In that regard, with the advent of genetic testing, we now understand that MF is a complex disease. It's not only dependent on JAK/STAT pathway activation, which is present in all of the patients. The results are dependent on multiple other genetic abnormalities aside from the driver mutations that activate the JAK/STAT pathway. Other mutations may have a role in any other cellular activities regardless of the JAK/STAT pathway. These additional mutations have prognostic significance. The advent of the combinations of genetic information, karyotypic information—which are abnormalities in chromosomes—and the standard blood cell count symptoms and age of the patients led to the evolution of our understanding of [a patient's] risk of death. With improvements in widespread testing, we can be better at referring patients to transplant.

The other side of the coin is to understand whether these genetic complexities affect the utility of the medication itself. For JAK inhibitors, there may be an effect on how they perform in controlling symptoms or spleen size in patients with MF. That's why they are used. It seems that there is a correlation between the overall benefit and the genetic complexity in the person that is taking the pill.

The same pattern of genetic complexity influencing the outcome has been shown after the failure of frontline therapy with a JAK inhibitor. Once the patient fails, they have a good outcome, and we realized that the main reason for failing is clonal evolution. People are genetically different, and that seems to be the main cause of failure and progression, and that leads to an untimely death.

Prognostication at multiple levels is becoming important in everyday practice.

TARGETED ONCOLOGY:What do you want physicians to know about prognostication in MPNs?

Verstovsek:Prognostication is valuable for referring patients to transplant and trying to identify patients that have a shorter life expectancy. We should be aggressive in attempting to implement different prognostic scoring systems and referring the patient to transplant, yet, we do not do that.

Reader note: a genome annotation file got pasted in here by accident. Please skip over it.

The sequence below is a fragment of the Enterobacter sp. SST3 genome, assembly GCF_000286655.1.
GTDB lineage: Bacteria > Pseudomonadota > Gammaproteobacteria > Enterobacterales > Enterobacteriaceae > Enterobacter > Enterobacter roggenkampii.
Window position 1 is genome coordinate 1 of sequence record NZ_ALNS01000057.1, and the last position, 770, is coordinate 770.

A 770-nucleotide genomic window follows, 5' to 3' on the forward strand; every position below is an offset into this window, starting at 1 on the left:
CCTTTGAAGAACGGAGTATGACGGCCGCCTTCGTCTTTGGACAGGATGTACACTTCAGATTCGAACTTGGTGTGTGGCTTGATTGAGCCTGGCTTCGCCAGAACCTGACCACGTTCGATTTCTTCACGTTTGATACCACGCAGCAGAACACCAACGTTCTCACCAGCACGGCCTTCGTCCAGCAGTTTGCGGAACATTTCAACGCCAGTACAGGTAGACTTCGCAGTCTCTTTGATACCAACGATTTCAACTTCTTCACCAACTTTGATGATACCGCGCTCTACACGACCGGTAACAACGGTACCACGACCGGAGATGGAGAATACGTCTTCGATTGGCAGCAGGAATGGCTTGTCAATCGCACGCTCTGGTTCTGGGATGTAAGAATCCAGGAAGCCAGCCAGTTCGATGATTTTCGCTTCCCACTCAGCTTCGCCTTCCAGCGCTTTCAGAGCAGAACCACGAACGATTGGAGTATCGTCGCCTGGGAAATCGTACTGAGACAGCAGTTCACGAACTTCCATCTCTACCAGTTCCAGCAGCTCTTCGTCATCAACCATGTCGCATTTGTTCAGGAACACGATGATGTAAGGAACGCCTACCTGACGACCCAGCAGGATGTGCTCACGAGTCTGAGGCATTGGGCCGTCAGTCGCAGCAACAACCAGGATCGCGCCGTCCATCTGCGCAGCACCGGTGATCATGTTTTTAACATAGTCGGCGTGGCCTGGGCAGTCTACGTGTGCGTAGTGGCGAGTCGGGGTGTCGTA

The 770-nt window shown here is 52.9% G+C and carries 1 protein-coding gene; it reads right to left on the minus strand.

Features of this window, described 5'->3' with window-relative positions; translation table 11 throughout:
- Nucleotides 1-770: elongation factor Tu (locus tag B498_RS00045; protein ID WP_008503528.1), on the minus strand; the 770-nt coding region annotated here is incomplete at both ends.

The large effort to understand the common practice in the community setting led to the discovery that a large portion of the patients don't even have any kind of informative talk about their prognosis. They're just treated for whatever they suffer from, and nobody ever actually mentions the word prognosis. Even when the prognosis is tackled during discussions with patients in the community setting, many times the prognostic scoring systems that are readily available are not implemented. Many times, it's just about the physician’s impression of the outcome of the patient, based on his or her intuition. That is not the way to do medical care. You should be more careful and utilize what is readily available to us online. The National Comprehensive Cancer Network guidelines are, in large part, devoted to prognostication. Prognostic scoring systems are there for us all to use and use for everybody so that medically, we can do a better job.

TARGETED ONCOLOGY: What are your final thoughts about the availability of therapies in this field?

Verstovsek:The field of MF and MPNs, in general, is an active field where we realize that JAK inhibitors are not the ultimate answer to problems that [patients] experience in their lives when they live with these conditions. The JAK inhibitors can certainly control the signs and symptoms, but they do not cure anybody. Perhaps they can prolong life for a few years.

The field is active in identifying other abnormalities and other ways of controlling the malignancy and perhaps eliminating it [through] immune pathways, epigenetic control, antifibrotics, and transcriptions factors. It's a very active field, and I would encourage my colleagues in the field to refer patients for clinical studies, either at the time of diagnosis or later. Participation in clinical studies is the only way for us to develop new medications beyond JAK inhibitors.


Guerra VA, Verstovsek S. Identification for and Management of Patients with PV and MF with Ruxolitinib.Clin Lymphoma Myeloma Leuk. 2019;19(suppl 1):S10-S11. doi: 10.1016/j.clml.2019.07.399.